We support Mr. Meippen’s case, which argues that this ruling should apply retroactively to allow him and other juveniles given very long adult prison sentences without consideration of youth as a mitigating factor to argue for reduced sentences now.
We argue that this misuse of obstruction charges has a chilling effect on the exercise of individual rights in interactions with the police. We asked the court to limit interpretation of the statute in order to protect constitutional rights.
We explain that police departments that engage in this type of immigration enforcement violate both the federal Fourth Amendment right to be free from unreasonable search and seizure and the Washington Constitution’s prohibition on warrantless arrests.
We argue that requirement of this specific form of analysis, when a State Constitutional right to privacy is asserted and claims have been supported, poses a substantial risk to privacy protections in Washington State
We argue that the police have a duty of care owed to the citizens they serve, including those with disabilities and those who speak languages other than English. Disallowing negligence claims against the police removes a key tool of deterrenc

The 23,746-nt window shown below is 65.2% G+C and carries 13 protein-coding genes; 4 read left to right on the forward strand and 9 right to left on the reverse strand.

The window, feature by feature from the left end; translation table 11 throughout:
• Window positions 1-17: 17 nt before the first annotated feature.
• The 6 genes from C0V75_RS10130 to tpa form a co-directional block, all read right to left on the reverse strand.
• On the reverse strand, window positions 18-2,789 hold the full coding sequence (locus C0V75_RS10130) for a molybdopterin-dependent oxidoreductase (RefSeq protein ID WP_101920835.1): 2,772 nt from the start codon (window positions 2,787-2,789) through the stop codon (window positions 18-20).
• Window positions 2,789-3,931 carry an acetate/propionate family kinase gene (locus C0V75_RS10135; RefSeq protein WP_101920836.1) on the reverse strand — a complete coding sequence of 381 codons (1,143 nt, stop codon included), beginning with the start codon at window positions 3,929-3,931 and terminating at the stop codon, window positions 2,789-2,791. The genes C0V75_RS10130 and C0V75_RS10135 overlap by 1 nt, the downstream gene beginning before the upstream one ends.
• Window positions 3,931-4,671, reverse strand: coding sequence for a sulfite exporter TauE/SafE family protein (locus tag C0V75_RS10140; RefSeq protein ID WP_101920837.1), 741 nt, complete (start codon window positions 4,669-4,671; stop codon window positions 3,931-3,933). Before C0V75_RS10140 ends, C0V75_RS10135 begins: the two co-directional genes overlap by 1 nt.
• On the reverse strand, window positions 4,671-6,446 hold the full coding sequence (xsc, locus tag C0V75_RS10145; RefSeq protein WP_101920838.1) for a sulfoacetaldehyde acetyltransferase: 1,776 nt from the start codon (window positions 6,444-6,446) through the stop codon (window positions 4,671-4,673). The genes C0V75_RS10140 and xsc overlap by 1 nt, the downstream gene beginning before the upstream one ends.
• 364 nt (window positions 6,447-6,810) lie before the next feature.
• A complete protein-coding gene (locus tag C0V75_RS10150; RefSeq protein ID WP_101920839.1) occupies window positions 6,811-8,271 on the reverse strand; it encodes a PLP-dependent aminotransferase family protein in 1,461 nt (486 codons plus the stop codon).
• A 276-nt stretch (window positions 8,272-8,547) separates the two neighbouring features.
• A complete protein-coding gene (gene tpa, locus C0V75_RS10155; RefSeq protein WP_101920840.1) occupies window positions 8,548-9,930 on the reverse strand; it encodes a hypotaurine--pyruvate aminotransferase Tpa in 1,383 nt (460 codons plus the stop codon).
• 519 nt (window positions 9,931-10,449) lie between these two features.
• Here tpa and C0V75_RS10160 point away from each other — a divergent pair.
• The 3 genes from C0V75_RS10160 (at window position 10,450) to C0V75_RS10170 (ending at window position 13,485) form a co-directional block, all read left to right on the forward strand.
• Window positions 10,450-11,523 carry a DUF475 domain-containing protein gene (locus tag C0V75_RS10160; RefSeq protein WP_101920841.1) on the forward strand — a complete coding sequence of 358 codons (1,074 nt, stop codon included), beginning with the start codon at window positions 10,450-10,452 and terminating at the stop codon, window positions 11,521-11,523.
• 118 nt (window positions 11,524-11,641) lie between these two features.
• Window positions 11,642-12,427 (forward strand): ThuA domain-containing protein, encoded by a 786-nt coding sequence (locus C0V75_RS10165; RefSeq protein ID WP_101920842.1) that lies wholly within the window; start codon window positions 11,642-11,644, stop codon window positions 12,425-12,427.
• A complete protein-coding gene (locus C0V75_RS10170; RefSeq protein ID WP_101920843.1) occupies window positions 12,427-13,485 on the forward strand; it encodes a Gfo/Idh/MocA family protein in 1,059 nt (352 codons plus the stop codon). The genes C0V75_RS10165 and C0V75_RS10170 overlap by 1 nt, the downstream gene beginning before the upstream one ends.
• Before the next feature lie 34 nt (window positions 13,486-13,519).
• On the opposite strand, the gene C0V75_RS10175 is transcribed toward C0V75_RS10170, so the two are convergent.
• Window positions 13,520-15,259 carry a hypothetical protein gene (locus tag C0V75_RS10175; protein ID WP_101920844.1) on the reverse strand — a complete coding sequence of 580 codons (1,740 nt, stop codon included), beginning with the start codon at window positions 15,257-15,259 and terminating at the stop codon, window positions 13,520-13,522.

In this case, the ACLU urged the Washington Supreme Court to allow juveniles and young adults to challenge the draconian adult sentences imposed on them, because youth has been recognized as a mitigating factor in sentencing.
In this case, the ACLU urged the Washington Supreme Court to allow juveniles and young adults to challenge the draconian adult sentences imposed on them, because youth has been recognized as a mitigating factor in sentencing.
The ACLU of Washington filed an amicus brief in this case arguing that Mr. Belcher’s continued indefinite civil commitment for sex offenses committed as a juvenile violate his due process rights.
We argue however, that in this case, the violent incident recorded falls within a bodily threat exception to the Act and that the recording could be used as evidence.

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